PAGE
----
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Pontiac and the Tribes of Hinterland

Foremost among the Indian leaders was Pontiac, the over-chief of the Ottawa Confederacy. It has been customary to speak of this chief as possessed of 'princely grandeur' and as one 'honored and revered by his subjects.' But it was not by a display of princely dignity or by inspiring awe and reverence that he influenced his bloodthirsty followers. His chief traits were treachery and cruelty, and his pre-eminence in these qualities commanded their respect. His conduct of the siege of Detroit, as we shall see, was marked by duplicity and diabolic savagery. He has often been extolled for his skill as a military leader, and there is a good deal in his siege of Detroit and in the murderous ingenuity of some of his raids to support this view. But his principal claim to distinction is due to his position as the head of a confederacy --whereas the other chiefs in the conflict were merely leaders of single tribes--and to the fact that he was situated at the very centre of the theatre of war. News from Detroit could be quickly heralded along the canoe routes and forest trails to the other tribes, and it thus happened that when Pontiac struck, the whole Indian country rose in arms. But the evidence clearly shows that, except against Detroit and the neighboring blockhouses, he had no part in planning the attacks. The war as a whole was a leaderless war.

Let us now look for a moment at the Indians who took part in the war. Immediately under the influence of Pontiac were three tribes--the Ottawa, the Chippewa, and the Potawatomi. These had their hunting-grounds chiefly in the Michigan peninsula, and formed what was known as the Ottawa Confederacy, or the Confederacy of the Three Fires. It was at the best a loose confederacy, with nothing of the organized strength of the Six Nations. The Indians in it were of a low type--sunk in savagery and superstition. A leader such as Pontiac naturally appealed to them. They existed by hunting and fishing--feasting today and famishing tomorrow--and were easily roused by the hope of plunder. The weakly manned forts containing the white man's provisions, ammunition, and traders' supplies were an attractive lure to such savages. Within the confederacy, however, there were some who did not rally round Pontiac. The Ottawa of the northern part of Michigan, under the influence of their priest, remained friendly to the British. Including the Ottawa and Chippewa of the Ottawa and Lake Superior, the confederates numbered many thousands; yet at no time was Pontiac able to command from among them more than one thousand warriors.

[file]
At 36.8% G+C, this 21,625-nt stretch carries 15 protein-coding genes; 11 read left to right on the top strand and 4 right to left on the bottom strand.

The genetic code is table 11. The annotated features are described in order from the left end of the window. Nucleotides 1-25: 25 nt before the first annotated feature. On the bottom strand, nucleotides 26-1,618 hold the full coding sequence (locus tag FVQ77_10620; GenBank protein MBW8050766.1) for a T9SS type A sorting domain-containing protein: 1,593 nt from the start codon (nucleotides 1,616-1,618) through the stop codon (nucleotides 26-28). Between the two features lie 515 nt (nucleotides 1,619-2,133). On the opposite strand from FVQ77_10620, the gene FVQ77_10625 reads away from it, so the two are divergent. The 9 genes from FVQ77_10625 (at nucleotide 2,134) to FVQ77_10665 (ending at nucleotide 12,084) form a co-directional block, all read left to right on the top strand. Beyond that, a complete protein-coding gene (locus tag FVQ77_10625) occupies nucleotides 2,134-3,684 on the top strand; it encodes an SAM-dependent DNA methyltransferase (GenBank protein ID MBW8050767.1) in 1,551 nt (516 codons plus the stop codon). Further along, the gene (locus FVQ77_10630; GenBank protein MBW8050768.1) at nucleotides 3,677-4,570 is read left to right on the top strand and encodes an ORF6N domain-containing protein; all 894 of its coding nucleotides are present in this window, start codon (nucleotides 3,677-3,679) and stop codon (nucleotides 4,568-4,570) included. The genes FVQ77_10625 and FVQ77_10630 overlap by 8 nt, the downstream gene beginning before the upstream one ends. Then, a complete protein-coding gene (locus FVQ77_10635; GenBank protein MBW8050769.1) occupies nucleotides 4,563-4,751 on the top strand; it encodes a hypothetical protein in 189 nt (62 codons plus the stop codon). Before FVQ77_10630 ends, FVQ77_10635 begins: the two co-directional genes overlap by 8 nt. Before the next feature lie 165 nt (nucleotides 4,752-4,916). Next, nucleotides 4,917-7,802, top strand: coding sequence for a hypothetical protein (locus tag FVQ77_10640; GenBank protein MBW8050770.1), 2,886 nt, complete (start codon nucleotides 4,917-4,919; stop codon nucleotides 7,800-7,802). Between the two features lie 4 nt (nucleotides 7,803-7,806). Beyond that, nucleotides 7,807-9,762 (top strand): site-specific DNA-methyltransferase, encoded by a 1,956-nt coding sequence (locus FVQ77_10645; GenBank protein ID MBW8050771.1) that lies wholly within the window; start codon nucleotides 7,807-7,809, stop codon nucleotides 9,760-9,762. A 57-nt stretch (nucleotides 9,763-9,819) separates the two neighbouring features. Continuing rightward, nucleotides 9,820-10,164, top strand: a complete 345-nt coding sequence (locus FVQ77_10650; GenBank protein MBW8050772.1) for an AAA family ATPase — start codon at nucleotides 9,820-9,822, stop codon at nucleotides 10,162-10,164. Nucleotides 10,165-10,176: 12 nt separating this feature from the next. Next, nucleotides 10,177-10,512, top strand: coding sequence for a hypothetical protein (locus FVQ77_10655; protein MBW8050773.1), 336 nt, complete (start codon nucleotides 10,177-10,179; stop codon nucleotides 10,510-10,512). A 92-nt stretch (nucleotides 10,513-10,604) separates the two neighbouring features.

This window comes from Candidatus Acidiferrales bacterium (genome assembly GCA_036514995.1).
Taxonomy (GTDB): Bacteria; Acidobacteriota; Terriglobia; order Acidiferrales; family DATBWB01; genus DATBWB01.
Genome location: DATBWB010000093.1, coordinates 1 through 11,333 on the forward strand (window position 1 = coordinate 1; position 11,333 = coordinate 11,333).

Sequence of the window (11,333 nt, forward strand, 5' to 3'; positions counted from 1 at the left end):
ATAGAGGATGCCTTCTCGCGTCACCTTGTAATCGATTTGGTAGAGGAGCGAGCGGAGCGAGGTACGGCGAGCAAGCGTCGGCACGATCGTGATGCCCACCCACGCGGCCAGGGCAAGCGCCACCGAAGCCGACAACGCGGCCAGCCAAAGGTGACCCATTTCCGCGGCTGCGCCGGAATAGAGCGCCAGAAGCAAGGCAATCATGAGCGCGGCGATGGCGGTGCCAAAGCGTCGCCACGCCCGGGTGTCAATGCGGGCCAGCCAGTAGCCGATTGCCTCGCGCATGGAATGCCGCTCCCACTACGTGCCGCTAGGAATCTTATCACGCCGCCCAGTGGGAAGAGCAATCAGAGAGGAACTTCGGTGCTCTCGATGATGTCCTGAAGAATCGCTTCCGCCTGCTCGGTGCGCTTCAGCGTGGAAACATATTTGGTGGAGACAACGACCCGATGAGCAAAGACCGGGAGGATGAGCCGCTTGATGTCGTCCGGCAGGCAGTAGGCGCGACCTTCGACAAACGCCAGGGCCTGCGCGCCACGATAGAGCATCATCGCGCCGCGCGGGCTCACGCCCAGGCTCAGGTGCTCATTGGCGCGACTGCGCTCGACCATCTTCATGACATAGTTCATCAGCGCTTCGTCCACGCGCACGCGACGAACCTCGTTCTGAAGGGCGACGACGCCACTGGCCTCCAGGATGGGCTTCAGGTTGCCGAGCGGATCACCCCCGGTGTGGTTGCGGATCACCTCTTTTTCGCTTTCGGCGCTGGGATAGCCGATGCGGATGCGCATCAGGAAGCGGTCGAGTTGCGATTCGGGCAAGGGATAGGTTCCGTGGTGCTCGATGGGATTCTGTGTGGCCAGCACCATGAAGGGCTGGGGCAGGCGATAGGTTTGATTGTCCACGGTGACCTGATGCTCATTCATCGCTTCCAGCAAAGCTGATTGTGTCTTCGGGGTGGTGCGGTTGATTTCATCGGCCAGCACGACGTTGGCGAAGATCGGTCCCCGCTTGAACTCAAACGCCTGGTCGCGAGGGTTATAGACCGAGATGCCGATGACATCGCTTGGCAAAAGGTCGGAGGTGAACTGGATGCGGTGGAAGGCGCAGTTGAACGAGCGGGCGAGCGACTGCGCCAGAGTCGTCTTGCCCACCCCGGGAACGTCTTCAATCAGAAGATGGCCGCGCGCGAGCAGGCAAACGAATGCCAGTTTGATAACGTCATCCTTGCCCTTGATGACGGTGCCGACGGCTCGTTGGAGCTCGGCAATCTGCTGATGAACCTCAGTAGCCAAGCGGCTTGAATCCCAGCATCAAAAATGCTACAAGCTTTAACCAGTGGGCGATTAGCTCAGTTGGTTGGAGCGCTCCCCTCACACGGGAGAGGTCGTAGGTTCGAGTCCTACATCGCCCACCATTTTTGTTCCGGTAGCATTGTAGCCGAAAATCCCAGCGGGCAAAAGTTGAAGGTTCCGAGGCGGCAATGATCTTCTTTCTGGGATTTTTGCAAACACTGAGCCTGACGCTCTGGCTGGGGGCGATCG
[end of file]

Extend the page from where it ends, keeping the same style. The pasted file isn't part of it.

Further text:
In close alliance with the Confederacy of the Three Fires were the tribes dwelling to the west of Lake Michigan--the Menominee, the Winnebago, and the Sacs and Foxes. These tribes could put into the field about twelve hundred warriors; but none of them took part in the war save in one instance, when the Sacs, moved by the hope of plunder, assisted the Chippewa in the capture of Fort Michilimackinac.

The Wyandot living on the Detroit River were a remnant of the ancient Huron of the famous mission near Lake Simcoe. For more than a century they had been bound to the French by ties of amity. They were courageous, intelligent, and in every way on a higher plane of life than the tribes of the Ottawa Confederacy. Their two hundred and fifty braves were to be Pontiac's most important allies in the siege of Detroit.